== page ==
Raising awareness of cytomegalovirus
Sharon Wood, who works for the charity CMV Action, discusses cytomegalovirus, a common but often unknown risk during pregnancy
Coronavirus, the first global pandemic in 100 years, has monopolised the public's lives and thinking for over 2 years and everyone has become familiar with the health advice to regularly wash and sanitise their hands to help combat the spread of this disease. However, the charity CMV Action have long urged this simple practice to pregnant women and women planning a pregnancy in order to avoid another very common, but often unheard-of virus: cytomegalovirus or CMV.
Cytomegalovirus is a common virus that belongs to the herpes family and can infect people of all ages. Many people come into contact with cytomegalovirus during early childhood and it is thought that three of every five people in the UK have been infected (Tookey et al, 1992). As with other herpes viruses, the cytomegalovirus is ‘persistent’. Once a person has been infected, it stays in their body for life.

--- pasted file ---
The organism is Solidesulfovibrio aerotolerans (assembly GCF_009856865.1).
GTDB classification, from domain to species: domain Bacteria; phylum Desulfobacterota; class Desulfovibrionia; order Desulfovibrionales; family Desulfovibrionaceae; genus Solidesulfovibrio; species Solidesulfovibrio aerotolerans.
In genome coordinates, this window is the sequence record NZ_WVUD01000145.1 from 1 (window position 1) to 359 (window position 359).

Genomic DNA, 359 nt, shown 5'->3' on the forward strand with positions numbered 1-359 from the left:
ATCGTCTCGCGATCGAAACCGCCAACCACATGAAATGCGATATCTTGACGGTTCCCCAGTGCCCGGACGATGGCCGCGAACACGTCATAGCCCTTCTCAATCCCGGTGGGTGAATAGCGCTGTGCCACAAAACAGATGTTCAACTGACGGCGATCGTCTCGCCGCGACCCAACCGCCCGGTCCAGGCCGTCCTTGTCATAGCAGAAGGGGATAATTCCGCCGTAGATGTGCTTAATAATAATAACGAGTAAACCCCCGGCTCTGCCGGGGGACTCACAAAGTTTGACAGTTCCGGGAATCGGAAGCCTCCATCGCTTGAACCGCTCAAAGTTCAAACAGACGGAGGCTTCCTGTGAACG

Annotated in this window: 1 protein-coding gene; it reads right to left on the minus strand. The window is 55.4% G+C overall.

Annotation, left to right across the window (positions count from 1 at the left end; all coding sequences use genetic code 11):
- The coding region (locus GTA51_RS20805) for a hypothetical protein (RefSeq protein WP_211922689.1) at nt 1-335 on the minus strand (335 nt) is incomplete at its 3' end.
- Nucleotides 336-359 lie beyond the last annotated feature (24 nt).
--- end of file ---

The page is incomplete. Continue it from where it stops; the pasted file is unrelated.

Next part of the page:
Healthy babies, children and adults who acquire cytomegalovirus will have few symptoms and no long-term health consequences. However, if a pregnant woman catches cytomegalovirus for the first time and passes it on to her unborn baby via the placenta (known as congenital cytomegalovirus or cCMV), it can have devastating results (CMV Action, 2022).
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